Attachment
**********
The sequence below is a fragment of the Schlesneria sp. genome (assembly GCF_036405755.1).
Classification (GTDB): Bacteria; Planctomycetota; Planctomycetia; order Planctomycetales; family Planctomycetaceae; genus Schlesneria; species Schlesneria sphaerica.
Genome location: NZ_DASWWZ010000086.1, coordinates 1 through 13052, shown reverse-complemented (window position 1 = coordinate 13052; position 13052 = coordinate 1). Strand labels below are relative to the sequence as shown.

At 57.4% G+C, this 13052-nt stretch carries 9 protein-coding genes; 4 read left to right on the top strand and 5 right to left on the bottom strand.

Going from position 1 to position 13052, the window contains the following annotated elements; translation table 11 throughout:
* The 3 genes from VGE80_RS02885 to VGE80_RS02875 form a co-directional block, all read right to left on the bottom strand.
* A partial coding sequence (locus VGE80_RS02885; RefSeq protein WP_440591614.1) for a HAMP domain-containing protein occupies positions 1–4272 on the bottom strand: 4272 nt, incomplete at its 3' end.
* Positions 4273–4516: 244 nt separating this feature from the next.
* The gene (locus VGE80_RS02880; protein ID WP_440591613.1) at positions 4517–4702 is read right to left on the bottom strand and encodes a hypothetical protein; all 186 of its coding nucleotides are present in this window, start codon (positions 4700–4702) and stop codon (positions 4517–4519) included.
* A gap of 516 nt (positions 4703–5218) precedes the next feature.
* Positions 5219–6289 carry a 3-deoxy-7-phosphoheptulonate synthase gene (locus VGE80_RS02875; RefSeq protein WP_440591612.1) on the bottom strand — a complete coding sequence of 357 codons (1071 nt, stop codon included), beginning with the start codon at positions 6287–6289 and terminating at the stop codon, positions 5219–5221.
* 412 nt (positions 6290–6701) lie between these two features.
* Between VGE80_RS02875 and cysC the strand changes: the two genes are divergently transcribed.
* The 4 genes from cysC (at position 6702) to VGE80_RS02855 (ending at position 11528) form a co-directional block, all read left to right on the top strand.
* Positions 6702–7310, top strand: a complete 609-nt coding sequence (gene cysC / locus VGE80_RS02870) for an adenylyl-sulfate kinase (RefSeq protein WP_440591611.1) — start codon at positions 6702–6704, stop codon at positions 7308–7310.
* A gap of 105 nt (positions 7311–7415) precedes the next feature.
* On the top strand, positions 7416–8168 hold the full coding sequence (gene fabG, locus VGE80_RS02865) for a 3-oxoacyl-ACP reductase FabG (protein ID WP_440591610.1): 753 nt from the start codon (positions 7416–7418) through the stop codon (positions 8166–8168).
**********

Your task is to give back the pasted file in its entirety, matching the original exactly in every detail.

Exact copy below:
The sequence below is a fragment of the Schlesneria sp. genome (assembly GCF_036405755.1).
Classification (GTDB): Bacteria; Planctomycetota; Planctomycetia; order Planctomycetales; family Planctomycetaceae; genus Schlesneria; species Schlesneria sphaerica.
Genome location: NZ_DASWWZ010000086.1, coordinates 1 through 13052, shown reverse-complemented (window position 1 = coordinate 13052; position 13052 = coordinate 1). Strand labels below are relative to the sequence as shown.

At 57.4% G+C, this 13052-nt stretch carries 9 protein-coding genes; 4 read left to right on the top strand and 5 right to left on the bottom strand.

Going from position 1 to position 13052, the window contains the following annotated elements; translation table 11 throughout:
* The 3 genes from VGE80_RS02885 to VGE80_RS02875 form a co-directional block, all read right to left on the bottom strand.
* A partial coding sequence (locus VGE80_RS02885; RefSeq protein WP_440591614.1) for a HAMP domain-containing protein occupies positions 1–4272 on the bottom strand: 4272 nt, incomplete at its 3' end.
* Positions 4273–4516: 244 nt separating this feature from the next.
* The gene (locus VGE80_RS02880; protein ID WP_440591613.1) at positions 4517–4702 is read right to left on the bottom strand and encodes a hypothetical protein; all 186 of its coding nucleotides are present in this window, start codon (positions 4700–4702) and stop codon (positions 4517–4519) included.
* A gap of 516 nt (positions 4703–5218) precedes the next feature.
* Positions 5219–6289 carry a 3-deoxy-7-phosphoheptulonate synthase gene (locus VGE80_RS02875; RefSeq protein WP_440591612.1) on the bottom strand — a complete coding sequence of 357 codons (1071 nt, stop codon included), beginning with the start codon at positions 6287–6289 and terminating at the stop codon, positions 5219–5221.
* 412 nt (positions 6290–6701) lie between these two features.
* Between VGE80_RS02875 and cysC the strand changes: the two genes are divergently transcribed.
* The 4 genes from cysC (at position 6702) to VGE80_RS02855 (ending at position 11528) form a co-directional block, all read left to right on the top strand.
* Positions 6702–7310, top strand: a complete 609-nt coding sequence (gene cysC / locus VGE80_RS02870) for an adenylyl-sulfate kinase (RefSeq protein WP_440591611.1) — start codon at positions 6702–6704, stop codon at positions 7308–7310.
* A gap of 105 nt (positions 7311–7415) precedes the next feature.
* On the top strand, positions 7416–8168 hold the full coding sequence (gene fabG, locus VGE80_RS02865) for a 3-oxoacyl-ACP reductase FabG (protein ID WP_440591610.1): 753 nt from the start codon (positions 7416–7418) through the stop codon (positions 8166–8168).